During the process of analysis, three main themes emerged about ethical dilemmas in end of life care for advanced cancer patients: illness factors, socio-cultural context and patient-physician relationship. Cancer specialists identified ethical problems on several main issues, the most important of which were telling the truth in Iranian cultural context, uncertainty in end stage definition, multidisciplinary team working and cost consideration in Iranian health care system.
Health care and insurance system in Iran face to end of life care challenges; therefore, health care providers and policy makers need to allocate appropriate resources and programs to improve quality of care in terminal stages. Appropriate physicians’ communication skills training, multidisciplinary team working and supplementary insurance services that provide essential health care can improve the quality of care of patients with end stages of cancer. The findings of this study can help us to provide ethical policies for decision-making in end-of-life care.
PMCID: PMC3595644  PMID: 23515352
End-of-life care; Cancer; Ethics; Iran
24.  Estimating the avoidable burden of certain modifiable risk factors in osteoporotic hip fracture using Generalized Impact Fraction (GIF) model in Iran 
The number of hip fractures, the most common complication of osteoporosis, has increased rapidly over the past decades. The goal of this study is to estimate the avoidable burden of certain modifiable risk factor of the condition using the Generalized Impact Fraction (GIF) model, which has been suggested and used by epidemiologists to overcome the drawbacks associated with the use of Attributable Fraction index. In addition to preventing a risk factor or the avoidable fraction of burden, this index can also calculate the change in the burden, when a risk factor is altered.
International databases were searched through PubMed, CINAHLD, Embase using OVID and Google scholar. National resources were searched through IranDoc, IranMedex, SID and Journal sites. Other resources include abstract books and articles sent to the IOF congress. The following search strategy was used: (“Osteoporotic fracture” OR “Fragility Hip fracture” OR “Calcium” OR “vitamin D” OR “BMI” OR “lean body weight” OR “Physical activity” OR “exercise” OR “Smoke”) AND (“prevalence” OR “incidence” OR “relative risk”) and limited to “humans.”
With regards to different scenarios already explained in modifying the studied risk factors, the greatest impact in reducing the prevalence of risk factors on osteoporotic hip fractures, was seen in low serum vitamin D levels, low physical activity and low intake of calcium and vitamin D, respectively. According to the fact that interventions for low serum vitamin D and low intake of calcium and vitamin D, are related to each other, it can be concluded that implementing interventions to change these two risk factors, in the easy, moderate and difficult scenarios, would result in approximately a 5%, 11% and 17% decrease in the burden of osteoporotic hip fractures, respectively. The addition of interventions addressing low physical activity in the easy, moderate and difficult scenarios, an 8%, 21% and 35% reduction in the burden of osteoporotic hip fractures would be reported, respectively.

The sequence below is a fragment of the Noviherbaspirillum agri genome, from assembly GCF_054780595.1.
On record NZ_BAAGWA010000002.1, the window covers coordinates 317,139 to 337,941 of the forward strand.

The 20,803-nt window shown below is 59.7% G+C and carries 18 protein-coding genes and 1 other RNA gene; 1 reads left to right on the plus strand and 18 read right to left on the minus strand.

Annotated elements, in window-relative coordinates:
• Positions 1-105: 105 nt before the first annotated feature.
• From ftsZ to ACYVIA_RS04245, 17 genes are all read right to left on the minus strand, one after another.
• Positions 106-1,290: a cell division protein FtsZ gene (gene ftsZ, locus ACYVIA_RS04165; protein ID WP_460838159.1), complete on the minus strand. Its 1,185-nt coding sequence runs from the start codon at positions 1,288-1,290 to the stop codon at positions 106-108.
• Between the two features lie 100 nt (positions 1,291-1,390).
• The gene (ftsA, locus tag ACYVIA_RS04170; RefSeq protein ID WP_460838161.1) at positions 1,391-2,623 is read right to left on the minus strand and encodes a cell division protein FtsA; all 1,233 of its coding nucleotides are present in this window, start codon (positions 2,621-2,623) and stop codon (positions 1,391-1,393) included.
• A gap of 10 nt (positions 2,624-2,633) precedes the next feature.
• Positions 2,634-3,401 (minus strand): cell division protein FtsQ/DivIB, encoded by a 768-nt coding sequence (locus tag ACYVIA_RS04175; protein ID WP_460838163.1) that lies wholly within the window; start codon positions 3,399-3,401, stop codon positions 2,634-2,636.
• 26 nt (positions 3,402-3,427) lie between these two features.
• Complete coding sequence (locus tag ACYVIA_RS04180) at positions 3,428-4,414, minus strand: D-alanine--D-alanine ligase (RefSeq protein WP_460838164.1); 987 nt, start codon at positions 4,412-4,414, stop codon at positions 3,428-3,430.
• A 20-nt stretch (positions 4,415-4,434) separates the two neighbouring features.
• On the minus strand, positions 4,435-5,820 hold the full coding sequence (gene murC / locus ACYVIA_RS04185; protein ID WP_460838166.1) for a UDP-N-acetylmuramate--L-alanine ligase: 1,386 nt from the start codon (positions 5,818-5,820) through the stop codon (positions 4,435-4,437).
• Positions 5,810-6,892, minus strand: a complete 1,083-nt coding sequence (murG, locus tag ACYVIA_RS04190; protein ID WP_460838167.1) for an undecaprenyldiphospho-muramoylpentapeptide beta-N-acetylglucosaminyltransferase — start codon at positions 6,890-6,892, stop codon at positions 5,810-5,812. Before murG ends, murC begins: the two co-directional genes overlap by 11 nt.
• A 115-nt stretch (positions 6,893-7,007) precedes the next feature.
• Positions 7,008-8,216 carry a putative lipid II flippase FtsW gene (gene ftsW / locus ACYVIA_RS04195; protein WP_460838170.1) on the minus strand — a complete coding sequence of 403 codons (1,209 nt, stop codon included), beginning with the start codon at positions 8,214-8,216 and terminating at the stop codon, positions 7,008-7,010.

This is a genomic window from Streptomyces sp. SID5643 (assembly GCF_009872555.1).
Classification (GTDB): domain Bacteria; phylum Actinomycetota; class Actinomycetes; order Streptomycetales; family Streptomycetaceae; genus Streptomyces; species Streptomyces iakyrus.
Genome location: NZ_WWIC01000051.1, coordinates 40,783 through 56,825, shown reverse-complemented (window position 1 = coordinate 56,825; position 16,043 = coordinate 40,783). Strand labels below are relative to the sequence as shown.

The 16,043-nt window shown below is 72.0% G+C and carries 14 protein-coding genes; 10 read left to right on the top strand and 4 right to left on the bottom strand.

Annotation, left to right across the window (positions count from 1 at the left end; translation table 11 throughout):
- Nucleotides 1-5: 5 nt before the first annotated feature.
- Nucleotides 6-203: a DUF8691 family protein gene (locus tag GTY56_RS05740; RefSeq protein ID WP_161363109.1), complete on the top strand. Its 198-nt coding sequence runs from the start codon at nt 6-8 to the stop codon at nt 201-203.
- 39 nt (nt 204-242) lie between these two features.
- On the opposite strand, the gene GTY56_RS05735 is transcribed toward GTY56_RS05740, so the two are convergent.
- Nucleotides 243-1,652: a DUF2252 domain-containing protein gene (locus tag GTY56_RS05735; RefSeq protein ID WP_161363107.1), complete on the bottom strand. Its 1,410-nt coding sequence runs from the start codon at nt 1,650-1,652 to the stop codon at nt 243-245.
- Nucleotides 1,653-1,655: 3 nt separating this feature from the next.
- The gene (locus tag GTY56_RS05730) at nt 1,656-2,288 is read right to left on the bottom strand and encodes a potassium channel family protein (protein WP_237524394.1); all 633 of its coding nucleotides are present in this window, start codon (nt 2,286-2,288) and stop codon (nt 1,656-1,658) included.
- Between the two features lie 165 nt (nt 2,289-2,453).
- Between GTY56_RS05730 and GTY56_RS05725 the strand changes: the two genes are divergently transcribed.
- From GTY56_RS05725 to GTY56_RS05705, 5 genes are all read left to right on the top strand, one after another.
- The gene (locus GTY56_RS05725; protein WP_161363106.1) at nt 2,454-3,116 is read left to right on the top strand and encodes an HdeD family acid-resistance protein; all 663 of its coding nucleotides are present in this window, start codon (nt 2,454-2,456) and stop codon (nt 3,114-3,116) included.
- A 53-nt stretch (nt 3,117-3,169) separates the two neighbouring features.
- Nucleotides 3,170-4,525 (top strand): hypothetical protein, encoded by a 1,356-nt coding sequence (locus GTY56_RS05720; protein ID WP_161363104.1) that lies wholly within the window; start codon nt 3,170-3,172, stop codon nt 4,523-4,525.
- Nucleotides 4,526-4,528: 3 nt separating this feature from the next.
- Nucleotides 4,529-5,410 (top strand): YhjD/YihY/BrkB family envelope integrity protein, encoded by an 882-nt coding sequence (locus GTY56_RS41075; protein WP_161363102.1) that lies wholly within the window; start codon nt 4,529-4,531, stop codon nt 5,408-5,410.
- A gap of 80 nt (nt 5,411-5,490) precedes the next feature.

Improving serum vitamin D levels, recommending the consumption of calcium and vitamin D supplementations and advocating physical activity are the most effective interventions to reduce the risk of osteoporotic hip fractures.
PMCID: PMC3598997  PMID: 23497489
Osteoporotic fracture; Fragility hip fracture; Calcium; Vitamin D; BMI; Physical activity; Smoke; Prevalence; Incidence
25.  Association of metabolic syndrome with inflammatory mediators in women with previous gestational diabetes mellitus 
An increased risk of metabolic syndrome (MS) has been observed among women with previous gestational diabetes mellitus (pGDM). Increased inflammatory markers such as C-reactive protein (CRP) and interleukin 6 (IL-6) usually accompany. We performed this survey to examine the relationship between pGDM and MS, CRP and IL-6.
77 women with pGDM and 67 randomly sampled women free from GDM participated in this study, 2–3 years after index pregnancy. Laboratory and anthropometric measurements were performed. MS was defined according to ATP III criteria. Statistical analyses were conducted using SPSS 18.
CRP were different between groups with and without pGDM [2.69 (2.86 mg/dl and 1.56 (1.39) mg/dl, respectively; p < 0.01]. The presence of each MS component by itself was associated with significantly higher CRP Levels, except for fasting blood glucose. In linear regression models, CRP and IL-6 were significantly associated with BMI (β =0. 25, 0.23; p < 0.01), waist circumference (β=0. 27, 0.05; p < 0.01) and HOMA-IR (β=0. 39, 0.39; p < 0.01). After adjustment for age and BMI the occurrence of pGDM in the group with both high CRP and MS was significantly associated with CRP level (OR= 5.11; CI=1.59-16.43; p < 0.01).
Since CRP and Il-6 were higher in women with both pGDM and MS it appears that the presence of pGDM with MS components have a synergistic effect on the elevation of serum levels of inflammatory markers which can be partly as a result of visceral obesity. Further long-term studies are necessary to confirm the relationship between CRP, IL-6 and MS in women with pGDM.
PMCID: PMC3610287  PMID: 23497664
Inflammation mediators; Diabetes gestational; Metabolic syndrome X